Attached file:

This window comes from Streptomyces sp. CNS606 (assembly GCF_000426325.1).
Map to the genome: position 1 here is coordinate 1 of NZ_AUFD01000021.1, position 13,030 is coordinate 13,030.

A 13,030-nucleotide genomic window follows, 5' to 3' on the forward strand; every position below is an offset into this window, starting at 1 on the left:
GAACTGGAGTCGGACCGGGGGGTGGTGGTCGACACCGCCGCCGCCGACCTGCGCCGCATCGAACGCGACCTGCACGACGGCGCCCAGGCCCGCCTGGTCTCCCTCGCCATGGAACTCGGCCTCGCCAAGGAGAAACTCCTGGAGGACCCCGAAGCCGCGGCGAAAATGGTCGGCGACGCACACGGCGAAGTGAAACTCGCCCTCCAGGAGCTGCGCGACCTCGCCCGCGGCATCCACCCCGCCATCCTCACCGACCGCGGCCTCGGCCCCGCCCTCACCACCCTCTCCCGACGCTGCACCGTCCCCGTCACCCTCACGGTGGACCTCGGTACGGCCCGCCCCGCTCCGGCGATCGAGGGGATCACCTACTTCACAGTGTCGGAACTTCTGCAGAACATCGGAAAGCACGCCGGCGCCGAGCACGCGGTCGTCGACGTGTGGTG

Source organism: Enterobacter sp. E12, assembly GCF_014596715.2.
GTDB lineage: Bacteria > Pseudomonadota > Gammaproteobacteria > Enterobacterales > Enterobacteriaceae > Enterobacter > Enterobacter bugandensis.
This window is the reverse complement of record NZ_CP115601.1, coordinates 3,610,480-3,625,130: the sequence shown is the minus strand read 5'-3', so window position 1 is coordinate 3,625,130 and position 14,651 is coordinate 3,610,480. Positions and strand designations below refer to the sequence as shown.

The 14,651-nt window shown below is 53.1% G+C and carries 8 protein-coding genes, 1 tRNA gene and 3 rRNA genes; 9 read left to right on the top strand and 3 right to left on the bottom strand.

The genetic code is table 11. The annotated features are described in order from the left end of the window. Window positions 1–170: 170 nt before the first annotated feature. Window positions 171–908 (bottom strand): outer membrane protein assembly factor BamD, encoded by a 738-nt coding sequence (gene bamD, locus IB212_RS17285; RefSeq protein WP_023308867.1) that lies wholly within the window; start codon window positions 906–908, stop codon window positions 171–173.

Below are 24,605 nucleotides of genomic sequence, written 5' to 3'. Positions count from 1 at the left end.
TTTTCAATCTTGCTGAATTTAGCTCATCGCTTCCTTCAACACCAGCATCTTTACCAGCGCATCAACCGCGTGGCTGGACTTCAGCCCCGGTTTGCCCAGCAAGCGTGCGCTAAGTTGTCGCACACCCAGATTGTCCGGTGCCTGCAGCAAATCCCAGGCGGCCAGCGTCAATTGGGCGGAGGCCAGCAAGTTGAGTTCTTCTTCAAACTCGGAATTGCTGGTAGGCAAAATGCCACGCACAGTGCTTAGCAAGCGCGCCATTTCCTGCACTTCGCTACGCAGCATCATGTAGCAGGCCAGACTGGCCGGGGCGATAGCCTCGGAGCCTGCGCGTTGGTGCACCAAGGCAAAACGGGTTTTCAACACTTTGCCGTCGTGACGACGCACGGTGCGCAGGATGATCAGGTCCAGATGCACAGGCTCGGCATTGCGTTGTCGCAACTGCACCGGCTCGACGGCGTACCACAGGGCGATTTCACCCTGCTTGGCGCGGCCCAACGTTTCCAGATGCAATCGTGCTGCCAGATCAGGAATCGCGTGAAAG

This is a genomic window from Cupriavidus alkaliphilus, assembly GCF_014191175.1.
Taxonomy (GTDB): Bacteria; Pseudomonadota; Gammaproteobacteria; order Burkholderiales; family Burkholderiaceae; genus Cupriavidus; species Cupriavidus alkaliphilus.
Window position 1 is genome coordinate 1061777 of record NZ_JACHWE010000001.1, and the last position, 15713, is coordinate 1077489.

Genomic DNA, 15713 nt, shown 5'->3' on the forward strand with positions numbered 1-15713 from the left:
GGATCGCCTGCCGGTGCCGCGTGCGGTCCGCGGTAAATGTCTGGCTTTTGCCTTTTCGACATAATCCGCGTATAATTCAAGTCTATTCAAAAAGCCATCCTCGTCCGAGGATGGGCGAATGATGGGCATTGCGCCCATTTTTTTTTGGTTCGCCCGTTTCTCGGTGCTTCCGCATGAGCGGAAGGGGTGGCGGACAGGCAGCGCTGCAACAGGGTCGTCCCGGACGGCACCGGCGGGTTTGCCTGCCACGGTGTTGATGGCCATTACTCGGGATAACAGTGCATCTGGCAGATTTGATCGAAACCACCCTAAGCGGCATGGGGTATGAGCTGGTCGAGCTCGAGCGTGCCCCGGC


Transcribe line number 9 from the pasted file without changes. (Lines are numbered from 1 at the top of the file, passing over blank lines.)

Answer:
The genetic code is table 11. The annotated features are described in order from the left end of the window. Window positions 1–170: 170 nt before the first annotated feature. Window positions 171–908 (bottom strand): outer membrane protein assembly factor BamD, encoded by a 738-nt coding sequence (gene bamD, locus IB212_RS17285; RefSeq protein WP_023308867.1) that lies wholly within the window; start codon window positions 906–908, stop codon window positions 171–173.